Texas, 2009, Guided
I have, like many of you, diligently hunted mule deer for a good portion of my life. I have looked for great bucks in several western states and have taken some nice ones along the way. However, few experienced hunters would argue with the notion that a truly great mule deer buck is one of the toughest trophies to take in North America. So it’s surprising to me, in hindsight, that my best buck to date came from my home state of Texas.
You don’t hear a lot about Texas mule deer hunting, which is a shame, because the state holds some very nice bucks. This wasn’t always the case. In the past, a great Texas mule deer would score in the high 160s. Today, in well-managed areas, 170-class mule deer are relatively common and many 180-plus bucks are taken annually, with a few even crossing the rarified 200-inch mark.
Most mule deer hunting in Texas takes place in the Trans-Pecos region, which encompasses a majority of the Chihuahuan Desert, the largest desert in North America. This area is vast, arid, and remote, with some mountain ranges exceeding 8,700 feet.
The Texas mule deer, properly Odocoileus hemionus crooki, are desert mule deer named after General Crook, who chased Geronimo through their range. They range from El Paso in the western part of the state to the Pecos River region, with good numbers in the Panhandle region as well. This desert mule deer subspecies is larger in body than its Sonoran cousins, with live weights often exceeding 220 pounds.
Hunter Ross, of Desert Safaris, operates one of the best mule deer operations in this remote region. I have hunted with him many times, taking trophies such as a 17-inch pronghorn, but I have always coveted a great Texas mulie, so I figured in late November of 2009 it was time to give it a try.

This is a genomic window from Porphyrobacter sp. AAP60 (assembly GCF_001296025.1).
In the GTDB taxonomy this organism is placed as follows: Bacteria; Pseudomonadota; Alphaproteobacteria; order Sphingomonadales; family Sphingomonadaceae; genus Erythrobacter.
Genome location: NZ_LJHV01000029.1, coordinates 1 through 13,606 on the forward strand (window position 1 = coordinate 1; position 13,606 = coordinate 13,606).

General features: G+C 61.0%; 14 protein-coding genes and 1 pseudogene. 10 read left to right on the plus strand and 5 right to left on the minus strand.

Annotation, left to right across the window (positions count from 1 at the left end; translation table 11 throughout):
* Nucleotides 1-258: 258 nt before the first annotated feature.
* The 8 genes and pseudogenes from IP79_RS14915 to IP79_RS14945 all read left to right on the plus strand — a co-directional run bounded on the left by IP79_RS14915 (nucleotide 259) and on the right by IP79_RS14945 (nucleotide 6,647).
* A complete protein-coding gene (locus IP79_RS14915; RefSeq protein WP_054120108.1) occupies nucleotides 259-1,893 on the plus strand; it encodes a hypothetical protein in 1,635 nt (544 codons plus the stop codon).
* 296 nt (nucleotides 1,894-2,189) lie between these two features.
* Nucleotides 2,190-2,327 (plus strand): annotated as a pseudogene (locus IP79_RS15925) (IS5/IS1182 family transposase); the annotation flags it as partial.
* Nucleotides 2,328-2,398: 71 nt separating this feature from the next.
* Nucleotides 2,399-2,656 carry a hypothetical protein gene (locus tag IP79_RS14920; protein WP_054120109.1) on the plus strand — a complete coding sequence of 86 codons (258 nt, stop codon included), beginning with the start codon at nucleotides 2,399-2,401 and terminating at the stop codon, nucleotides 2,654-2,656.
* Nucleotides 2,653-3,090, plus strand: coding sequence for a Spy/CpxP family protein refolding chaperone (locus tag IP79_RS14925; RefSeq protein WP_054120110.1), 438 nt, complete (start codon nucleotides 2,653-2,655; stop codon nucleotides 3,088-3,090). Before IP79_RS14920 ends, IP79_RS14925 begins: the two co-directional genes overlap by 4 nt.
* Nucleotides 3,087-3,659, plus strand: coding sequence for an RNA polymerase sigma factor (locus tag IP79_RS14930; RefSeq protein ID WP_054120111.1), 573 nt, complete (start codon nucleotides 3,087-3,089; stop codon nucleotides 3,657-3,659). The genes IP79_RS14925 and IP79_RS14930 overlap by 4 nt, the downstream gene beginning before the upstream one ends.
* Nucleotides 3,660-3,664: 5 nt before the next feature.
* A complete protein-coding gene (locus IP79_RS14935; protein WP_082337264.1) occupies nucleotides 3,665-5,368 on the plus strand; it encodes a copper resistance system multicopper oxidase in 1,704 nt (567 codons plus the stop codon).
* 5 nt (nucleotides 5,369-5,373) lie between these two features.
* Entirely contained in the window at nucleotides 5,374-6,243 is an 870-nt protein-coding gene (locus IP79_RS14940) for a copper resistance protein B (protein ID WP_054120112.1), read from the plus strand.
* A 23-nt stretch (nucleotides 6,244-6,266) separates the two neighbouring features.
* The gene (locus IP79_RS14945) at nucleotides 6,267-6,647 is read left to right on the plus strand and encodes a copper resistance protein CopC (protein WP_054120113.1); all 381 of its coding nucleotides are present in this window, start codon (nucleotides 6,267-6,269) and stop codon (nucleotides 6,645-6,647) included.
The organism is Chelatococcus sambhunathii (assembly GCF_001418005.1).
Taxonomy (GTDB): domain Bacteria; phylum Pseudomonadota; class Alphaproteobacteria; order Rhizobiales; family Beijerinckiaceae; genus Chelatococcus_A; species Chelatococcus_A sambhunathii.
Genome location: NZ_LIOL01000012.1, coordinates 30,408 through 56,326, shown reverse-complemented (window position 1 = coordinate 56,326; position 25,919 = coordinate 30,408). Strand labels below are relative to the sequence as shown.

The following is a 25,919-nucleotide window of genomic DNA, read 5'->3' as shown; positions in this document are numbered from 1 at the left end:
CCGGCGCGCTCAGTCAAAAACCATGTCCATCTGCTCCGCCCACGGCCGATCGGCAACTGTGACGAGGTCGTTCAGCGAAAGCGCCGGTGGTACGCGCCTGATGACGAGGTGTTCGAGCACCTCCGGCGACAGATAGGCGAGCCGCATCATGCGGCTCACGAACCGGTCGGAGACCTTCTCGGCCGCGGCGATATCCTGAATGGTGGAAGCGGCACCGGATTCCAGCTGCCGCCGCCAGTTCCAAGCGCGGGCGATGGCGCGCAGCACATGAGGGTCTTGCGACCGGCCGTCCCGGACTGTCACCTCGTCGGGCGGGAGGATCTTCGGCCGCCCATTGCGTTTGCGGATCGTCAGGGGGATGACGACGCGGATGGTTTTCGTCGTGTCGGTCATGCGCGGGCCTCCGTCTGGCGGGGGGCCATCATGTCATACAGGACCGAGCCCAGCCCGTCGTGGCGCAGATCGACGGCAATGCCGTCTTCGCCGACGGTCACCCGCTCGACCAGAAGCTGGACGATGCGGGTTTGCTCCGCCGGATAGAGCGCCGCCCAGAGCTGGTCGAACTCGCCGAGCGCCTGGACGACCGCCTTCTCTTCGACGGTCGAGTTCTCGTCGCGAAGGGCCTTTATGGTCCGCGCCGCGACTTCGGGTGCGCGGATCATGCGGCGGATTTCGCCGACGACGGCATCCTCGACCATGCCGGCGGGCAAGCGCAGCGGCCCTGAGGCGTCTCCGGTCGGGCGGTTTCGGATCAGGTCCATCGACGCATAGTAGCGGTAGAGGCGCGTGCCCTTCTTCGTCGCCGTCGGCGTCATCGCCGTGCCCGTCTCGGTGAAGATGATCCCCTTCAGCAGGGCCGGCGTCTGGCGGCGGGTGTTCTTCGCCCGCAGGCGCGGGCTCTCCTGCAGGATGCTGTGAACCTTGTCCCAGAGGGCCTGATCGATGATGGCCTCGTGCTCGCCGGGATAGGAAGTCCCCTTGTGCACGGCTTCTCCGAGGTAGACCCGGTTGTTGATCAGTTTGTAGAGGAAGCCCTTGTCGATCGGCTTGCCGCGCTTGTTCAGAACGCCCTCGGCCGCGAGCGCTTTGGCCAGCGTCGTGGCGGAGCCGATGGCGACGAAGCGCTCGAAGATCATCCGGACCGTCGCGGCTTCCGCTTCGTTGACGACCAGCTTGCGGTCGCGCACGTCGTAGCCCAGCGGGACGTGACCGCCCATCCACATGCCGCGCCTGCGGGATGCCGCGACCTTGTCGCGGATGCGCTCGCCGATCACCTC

The first morning dawned clear and cold, with temperatures in the low 30s. I bundled up, jumped in a jeep, and we slowly pulled out of camp. It was a beautiful morning and the desert sky was streaked with magenta and gold as the sun slowly rose from its dark bed. We carefully glassed several likely areas, but only saw does and a few young bucks. I was quite fine with it, as I was totally immersed in the beauty of the desert landscape. Besides, it was only the first morning.
We slowly made our way into a huge greasewood flat with several rocky canyons and draws rising above it at the far end. That’s when my guide, Dalton, and I saw a scene that can only be described as surreal. We watched in awe as a high, heavy rack seemingly floated over the tops of the greasewood at the far end of the flat. It was a big buck making his way toward a sanctuary in the far rocky canyons. When you glass a deer of this caliber, even at long distance, you know immediately it’s “the one”. No further analysis is needed.
For a full account of Terrell's adventure, go to page 32 in the October/November 2010 issue of Eastmans' Hunting Journal.